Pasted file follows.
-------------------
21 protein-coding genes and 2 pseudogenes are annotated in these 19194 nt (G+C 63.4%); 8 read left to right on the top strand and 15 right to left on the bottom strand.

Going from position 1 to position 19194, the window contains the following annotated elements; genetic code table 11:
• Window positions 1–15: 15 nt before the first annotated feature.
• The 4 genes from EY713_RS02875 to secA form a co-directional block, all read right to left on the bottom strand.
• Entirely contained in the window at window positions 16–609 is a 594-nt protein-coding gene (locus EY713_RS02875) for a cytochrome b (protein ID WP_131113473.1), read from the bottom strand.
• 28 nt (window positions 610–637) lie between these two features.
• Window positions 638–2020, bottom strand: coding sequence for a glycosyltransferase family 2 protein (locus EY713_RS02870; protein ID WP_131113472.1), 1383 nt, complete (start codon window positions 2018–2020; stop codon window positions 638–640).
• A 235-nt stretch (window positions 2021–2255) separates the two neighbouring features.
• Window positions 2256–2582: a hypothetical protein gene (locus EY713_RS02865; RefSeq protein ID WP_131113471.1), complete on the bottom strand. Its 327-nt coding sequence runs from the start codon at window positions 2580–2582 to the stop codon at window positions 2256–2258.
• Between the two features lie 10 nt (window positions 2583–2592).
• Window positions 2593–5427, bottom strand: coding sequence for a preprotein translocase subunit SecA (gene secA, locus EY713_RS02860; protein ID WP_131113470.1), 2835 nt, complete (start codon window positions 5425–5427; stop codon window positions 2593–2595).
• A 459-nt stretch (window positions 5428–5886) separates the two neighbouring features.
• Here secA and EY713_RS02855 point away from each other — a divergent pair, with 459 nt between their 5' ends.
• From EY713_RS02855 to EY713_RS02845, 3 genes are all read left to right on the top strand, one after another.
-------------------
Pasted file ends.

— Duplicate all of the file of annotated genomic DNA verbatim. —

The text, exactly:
21 protein-coding genes and 2 pseudogenes are annotated in these 19194 nt (G+C 63.4%); 8 read left to right on the top strand and 15 right to left on the bottom strand.

Going from position 1 to position 19194, the window contains the following annotated elements; genetic code table 11:
• Window positions 1–15: 15 nt before the first annotated feature.
• The 4 genes from EY713_RS02875 to secA form a co-directional block, all read right to left on the bottom strand.
• Entirely contained in the window at window positions 16–609 is a 594-nt protein-coding gene (locus EY713_RS02875) for a cytochrome b (protein ID WP_131113473.1), read from the bottom strand.
• 28 nt (window positions 610–637) lie between these two features.
• Window positions 638–2020, bottom strand: coding sequence for a glycosyltransferase family 2 protein (locus EY713_RS02870; protein ID WP_131113472.1), 1383 nt, complete (start codon window positions 2018–2020; stop codon window positions 638–640).
• A 235-nt stretch (window positions 2021–2255) separates the two neighbouring features.
• Window positions 2256–2582: a hypothetical protein gene (locus EY713_RS02865; RefSeq protein ID WP_131113471.1), complete on the bottom strand. Its 327-nt coding sequence runs from the start codon at window positions 2580–2582 to the stop codon at window positions 2256–2258.
• Between the two features lie 10 nt (window positions 2583–2592).
• Window positions 2593–5427, bottom strand: coding sequence for a preprotein translocase subunit SecA (gene secA, locus EY713_RS02860; protein ID WP_131113470.1), 2835 nt, complete (start codon window positions 5425–5427; stop codon window positions 2593–2595).
• A 459-nt stretch (window positions 5428–5886) separates the two neighbouring features.
• Here secA and EY713_RS02855 point away from each other — a divergent pair, with 459 nt between their 5' ends.
• From EY713_RS02855 to EY713_RS02845, 3 genes are all read left to right on the top strand, one after another.